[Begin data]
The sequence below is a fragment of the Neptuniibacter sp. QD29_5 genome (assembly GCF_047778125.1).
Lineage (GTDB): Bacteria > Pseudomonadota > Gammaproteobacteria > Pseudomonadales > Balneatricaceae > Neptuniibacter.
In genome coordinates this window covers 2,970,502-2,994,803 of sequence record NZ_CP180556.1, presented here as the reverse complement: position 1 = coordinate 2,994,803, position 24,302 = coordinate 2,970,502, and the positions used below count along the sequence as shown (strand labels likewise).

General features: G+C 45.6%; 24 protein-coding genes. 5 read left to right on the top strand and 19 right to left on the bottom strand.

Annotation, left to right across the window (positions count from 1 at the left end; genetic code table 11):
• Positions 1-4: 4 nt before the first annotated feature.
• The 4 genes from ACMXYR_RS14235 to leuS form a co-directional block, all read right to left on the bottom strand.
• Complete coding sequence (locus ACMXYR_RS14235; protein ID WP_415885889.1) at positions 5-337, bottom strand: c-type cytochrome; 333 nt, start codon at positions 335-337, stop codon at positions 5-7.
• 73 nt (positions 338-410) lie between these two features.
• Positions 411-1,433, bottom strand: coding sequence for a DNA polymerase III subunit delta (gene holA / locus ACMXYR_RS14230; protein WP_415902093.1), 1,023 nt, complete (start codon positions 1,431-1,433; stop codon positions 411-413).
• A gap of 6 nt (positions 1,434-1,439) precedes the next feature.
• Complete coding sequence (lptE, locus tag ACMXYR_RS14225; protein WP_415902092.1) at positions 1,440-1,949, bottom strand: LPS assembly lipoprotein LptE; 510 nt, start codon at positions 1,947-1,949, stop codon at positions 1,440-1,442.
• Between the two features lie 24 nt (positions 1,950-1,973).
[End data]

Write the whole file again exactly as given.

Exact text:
The sequence below is a fragment of the Neptuniibacter sp. QD29_5 genome (assembly GCF_047778125.1).
Lineage (GTDB): Bacteria > Pseudomonadota > Gammaproteobacteria > Pseudomonadales > Balneatricaceae > Neptuniibacter.
In genome coordinates this window covers 2,970,502-2,994,803 of sequence record NZ_CP180556.1, presented here as the reverse complement: position 1 = coordinate 2,994,803, position 24,302 = coordinate 2,970,502, and the positions used below count along the sequence as shown (strand labels likewise).

General features: G+C 45.6%; 24 protein-coding genes. 5 read left to right on the top strand and 19 right to left on the bottom strand.

Annotation, left to right across the window (positions count from 1 at the left end; genetic code table 11):
• Positions 1-4: 4 nt before the first annotated feature.
• The 4 genes from ACMXYR_RS14235 to leuS form a co-directional block, all read right to left on the bottom strand.
• Complete coding sequence (locus ACMXYR_RS14235; protein ID WP_415885889.1) at positions 5-337, bottom strand: c-type cytochrome; 333 nt, start codon at positions 335-337, stop codon at positions 5-7.
• 73 nt (positions 338-410) lie between these two features.
• Positions 411-1,433, bottom strand: coding sequence for a DNA polymerase III subunit delta (gene holA / locus ACMXYR_RS14230; protein WP_415902093.1), 1,023 nt, complete (start codon positions 1,431-1,433; stop codon positions 411-413).
• A gap of 6 nt (positions 1,434-1,439) precedes the next feature.
• Complete coding sequence (lptE, locus tag ACMXYR_RS14225; protein WP_415902092.1) at positions 1,440-1,949, bottom strand: LPS assembly lipoprotein LptE; 510 nt, start codon at positions 1,947-1,949, stop codon at positions 1,440-1,442.
• Between the two features lie 24 nt (positions 1,950-1,973).